in mineral-rich sea water and in cold water had further stimulated research on
The first detergents were used chiefly for hand dishwashing
and fine fabric laundering. The breakthrough in the development of detergents
for all-purpose laundry uses came in 1946, when the first "built" detergent
(containing a surfactant/builder combination) was introduced in the U.S. The
surfactant is a detergent product's basic cleaning ingredient, while the builder
helps the surfactant to work more efficiently. Phosphate compounds used as
builders in these detergents vastly improved performance, making them suitable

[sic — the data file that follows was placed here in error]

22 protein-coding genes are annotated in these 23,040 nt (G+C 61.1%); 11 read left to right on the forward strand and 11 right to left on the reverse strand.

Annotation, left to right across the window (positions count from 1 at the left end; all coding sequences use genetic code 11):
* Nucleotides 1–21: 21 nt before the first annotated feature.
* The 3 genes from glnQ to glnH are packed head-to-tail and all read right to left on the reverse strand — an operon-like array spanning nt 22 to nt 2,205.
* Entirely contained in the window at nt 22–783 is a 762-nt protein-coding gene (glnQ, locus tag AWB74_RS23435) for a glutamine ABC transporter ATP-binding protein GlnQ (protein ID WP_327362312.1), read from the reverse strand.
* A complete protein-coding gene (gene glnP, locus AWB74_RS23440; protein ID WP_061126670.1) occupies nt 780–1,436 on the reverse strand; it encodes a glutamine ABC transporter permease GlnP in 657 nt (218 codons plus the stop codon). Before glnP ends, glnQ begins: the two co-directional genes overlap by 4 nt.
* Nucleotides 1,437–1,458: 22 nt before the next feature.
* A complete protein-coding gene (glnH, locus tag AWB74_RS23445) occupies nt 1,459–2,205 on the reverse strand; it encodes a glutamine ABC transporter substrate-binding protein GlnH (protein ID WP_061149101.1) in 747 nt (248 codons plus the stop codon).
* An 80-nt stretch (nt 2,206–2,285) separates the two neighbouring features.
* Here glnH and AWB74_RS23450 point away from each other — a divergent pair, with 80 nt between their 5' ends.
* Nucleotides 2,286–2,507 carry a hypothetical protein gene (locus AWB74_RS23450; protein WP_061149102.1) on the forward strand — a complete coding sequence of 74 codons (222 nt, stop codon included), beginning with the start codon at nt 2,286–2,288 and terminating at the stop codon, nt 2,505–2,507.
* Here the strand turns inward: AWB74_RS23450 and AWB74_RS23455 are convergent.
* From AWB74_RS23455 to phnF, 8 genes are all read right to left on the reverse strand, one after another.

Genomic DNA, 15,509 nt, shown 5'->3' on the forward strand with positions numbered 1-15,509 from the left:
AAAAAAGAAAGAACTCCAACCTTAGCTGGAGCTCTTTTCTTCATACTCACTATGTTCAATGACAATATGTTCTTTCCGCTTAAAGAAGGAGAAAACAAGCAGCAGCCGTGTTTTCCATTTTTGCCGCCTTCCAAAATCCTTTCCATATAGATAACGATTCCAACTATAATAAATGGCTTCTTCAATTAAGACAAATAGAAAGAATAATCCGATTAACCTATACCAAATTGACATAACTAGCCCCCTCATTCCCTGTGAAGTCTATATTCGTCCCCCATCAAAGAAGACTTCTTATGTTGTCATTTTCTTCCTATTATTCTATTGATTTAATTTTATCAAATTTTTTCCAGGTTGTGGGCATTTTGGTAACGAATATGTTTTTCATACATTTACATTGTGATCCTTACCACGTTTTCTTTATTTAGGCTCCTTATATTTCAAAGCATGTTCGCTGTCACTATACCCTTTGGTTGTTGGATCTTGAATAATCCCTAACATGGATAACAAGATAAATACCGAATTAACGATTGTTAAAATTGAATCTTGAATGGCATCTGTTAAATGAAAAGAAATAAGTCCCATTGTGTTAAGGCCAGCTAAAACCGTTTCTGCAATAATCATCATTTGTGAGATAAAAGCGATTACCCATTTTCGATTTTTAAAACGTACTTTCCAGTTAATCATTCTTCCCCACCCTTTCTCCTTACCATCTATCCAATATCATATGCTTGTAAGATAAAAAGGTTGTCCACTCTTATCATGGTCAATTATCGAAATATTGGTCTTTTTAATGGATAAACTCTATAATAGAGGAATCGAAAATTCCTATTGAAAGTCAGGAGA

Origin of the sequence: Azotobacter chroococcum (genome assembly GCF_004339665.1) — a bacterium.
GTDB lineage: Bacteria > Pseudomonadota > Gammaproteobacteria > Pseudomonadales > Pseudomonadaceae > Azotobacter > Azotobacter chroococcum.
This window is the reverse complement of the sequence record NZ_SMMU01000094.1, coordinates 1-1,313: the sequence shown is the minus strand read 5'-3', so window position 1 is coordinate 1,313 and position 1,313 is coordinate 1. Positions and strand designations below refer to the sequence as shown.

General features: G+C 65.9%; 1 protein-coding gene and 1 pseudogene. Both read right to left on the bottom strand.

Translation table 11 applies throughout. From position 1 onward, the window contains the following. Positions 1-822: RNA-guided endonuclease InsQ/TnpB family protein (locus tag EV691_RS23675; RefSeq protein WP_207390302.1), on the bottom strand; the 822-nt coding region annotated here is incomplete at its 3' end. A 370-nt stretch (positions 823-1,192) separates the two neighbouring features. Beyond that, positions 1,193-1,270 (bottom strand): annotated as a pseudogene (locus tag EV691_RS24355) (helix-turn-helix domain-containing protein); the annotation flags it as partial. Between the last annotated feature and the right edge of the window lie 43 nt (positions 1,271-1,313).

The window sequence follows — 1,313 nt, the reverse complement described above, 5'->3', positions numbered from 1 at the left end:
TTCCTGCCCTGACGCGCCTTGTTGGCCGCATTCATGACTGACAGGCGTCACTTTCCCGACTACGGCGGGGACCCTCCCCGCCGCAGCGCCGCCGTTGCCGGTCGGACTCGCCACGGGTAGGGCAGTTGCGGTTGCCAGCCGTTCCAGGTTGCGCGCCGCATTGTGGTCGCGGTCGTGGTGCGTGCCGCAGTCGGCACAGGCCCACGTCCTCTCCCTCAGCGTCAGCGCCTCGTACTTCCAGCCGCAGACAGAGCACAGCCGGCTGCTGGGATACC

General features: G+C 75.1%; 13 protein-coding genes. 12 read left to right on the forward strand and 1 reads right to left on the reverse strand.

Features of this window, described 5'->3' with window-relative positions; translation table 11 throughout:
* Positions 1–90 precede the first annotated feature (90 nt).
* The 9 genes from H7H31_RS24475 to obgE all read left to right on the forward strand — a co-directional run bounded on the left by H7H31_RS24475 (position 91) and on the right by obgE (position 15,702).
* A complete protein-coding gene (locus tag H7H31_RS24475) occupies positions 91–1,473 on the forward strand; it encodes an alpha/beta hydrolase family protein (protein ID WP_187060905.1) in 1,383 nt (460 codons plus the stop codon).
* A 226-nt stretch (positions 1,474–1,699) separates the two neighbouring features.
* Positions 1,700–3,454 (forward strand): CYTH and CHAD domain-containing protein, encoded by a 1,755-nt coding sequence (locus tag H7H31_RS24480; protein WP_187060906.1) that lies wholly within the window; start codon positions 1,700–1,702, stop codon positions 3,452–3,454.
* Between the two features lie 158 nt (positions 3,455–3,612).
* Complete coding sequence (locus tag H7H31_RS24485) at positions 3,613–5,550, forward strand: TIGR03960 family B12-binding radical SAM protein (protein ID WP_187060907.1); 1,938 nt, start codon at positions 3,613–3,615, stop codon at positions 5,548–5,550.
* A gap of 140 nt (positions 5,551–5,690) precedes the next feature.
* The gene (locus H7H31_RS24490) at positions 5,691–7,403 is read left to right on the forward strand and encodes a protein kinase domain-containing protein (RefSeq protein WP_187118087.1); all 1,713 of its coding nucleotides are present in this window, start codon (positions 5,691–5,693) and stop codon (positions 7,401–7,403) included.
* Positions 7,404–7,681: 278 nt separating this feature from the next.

for cleaning heavily soiled laundry.
By 1953, sales of detergents in
this country had surpassed those of soap. Now detergents have all but replaced
soap-based products for laundering, dishwashing and household cleaning.
Detergents (alone or in combination with soap) are also found in many of the
bars and liquids used for personal cleansing.
Today a “bar of soap” may not be labeled “soap.” That is
because it is not –it is a petroleum or synthetic based bar of detergent. At
Cedar Creek Organics LLC we manufacture SOAP – 100% soap made from soybean
Each batch of Cedar Creek Organics LLC Soap is carefully
measured to within 2/10th’s of an ounce to ensure quality
and consistency. It takes 4-6 weeks for each batch of soap to cure
before it is available for purchase. We use only the purest essential oils
for scent and aromatherapy benefits. Our soaps do not contain lanolin or
animal fat. And… the only animals they have been tested on are our